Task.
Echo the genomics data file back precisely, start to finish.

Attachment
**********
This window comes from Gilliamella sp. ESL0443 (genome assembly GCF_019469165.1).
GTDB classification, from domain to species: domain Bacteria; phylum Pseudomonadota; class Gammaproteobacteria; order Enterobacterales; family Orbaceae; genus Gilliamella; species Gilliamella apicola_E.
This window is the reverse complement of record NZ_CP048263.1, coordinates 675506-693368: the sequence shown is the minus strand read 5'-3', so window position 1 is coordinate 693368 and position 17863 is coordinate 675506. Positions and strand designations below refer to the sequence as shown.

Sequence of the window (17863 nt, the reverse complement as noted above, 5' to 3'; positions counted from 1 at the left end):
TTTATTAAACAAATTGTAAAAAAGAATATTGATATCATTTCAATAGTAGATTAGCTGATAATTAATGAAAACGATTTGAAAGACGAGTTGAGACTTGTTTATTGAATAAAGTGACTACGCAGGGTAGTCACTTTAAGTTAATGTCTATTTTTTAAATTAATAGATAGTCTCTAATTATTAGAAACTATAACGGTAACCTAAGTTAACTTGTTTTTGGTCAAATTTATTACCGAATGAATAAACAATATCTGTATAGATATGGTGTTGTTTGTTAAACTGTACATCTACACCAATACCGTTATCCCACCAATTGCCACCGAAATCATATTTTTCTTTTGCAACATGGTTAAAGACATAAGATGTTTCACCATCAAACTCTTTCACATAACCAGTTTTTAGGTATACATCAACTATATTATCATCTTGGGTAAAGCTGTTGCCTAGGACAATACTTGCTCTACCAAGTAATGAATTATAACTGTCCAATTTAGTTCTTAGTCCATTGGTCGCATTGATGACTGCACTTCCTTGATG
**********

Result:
This window comes from Gilliamella sp. ESL0443 (genome assembly GCF_019469165.1).
GTDB classification, from domain to species: domain Bacteria; phylum Pseudomonadota; class Gammaproteobacteria; order Enterobacterales; family Orbaceae; genus Gilliamella; species Gilliamella apicola_E.
This window is the reverse complement of record NZ_CP048263.1, coordinates 675506-693368: the sequence shown is the minus strand read 5'-3', so window position 1 is coordinate 693368 and position 17863 is coordinate 675506. Positions and strand designations below refer to the sequence as shown.

Sequence of the window (17863 nt, the reverse complement as noted above, 5' to 3'; positions counted from 1 at the left end):
TTTATTAAACAAATTGTAAAAAAGAATATTGATATCATTTCAATAGTAGATTAGCTGATAATTAATGAAAACGATTTGAAAGACGAGTTGAGACTTGTTTATTGAATAAAGTGACTACGCAGGGTAGTCACTTTAAGTTAATGTCTATTTTTTAAATTAATAGATAGTCTCTAATTATTAGAAACTATAACGGTAACCTAAGTTAACTTGTTTTTGGTCAAATTTATTACCGAATGAATAAACAATATCTGTATAGATATGGTGTTGTTTGTTAAACTGTACATCTACACCAATACCGTTATCCCACCAATTGCCACCGAAATCATATTTTTCTTTTGCAACATGGTTAAAGACATAAGATGTTTCACCATCAAACTCTTTCACATAACCAGTTTTTAGGTATACATCAACTATATTATCATCTTGGGTAAAGCTGTTGCCTAGGACAATACTTGCTCTACCAAGTAATGAATTATAACTGTCCAATTTAGTTCTTAGTCCATTGGTCGCATTGATGACTGCACTTCCTTGATG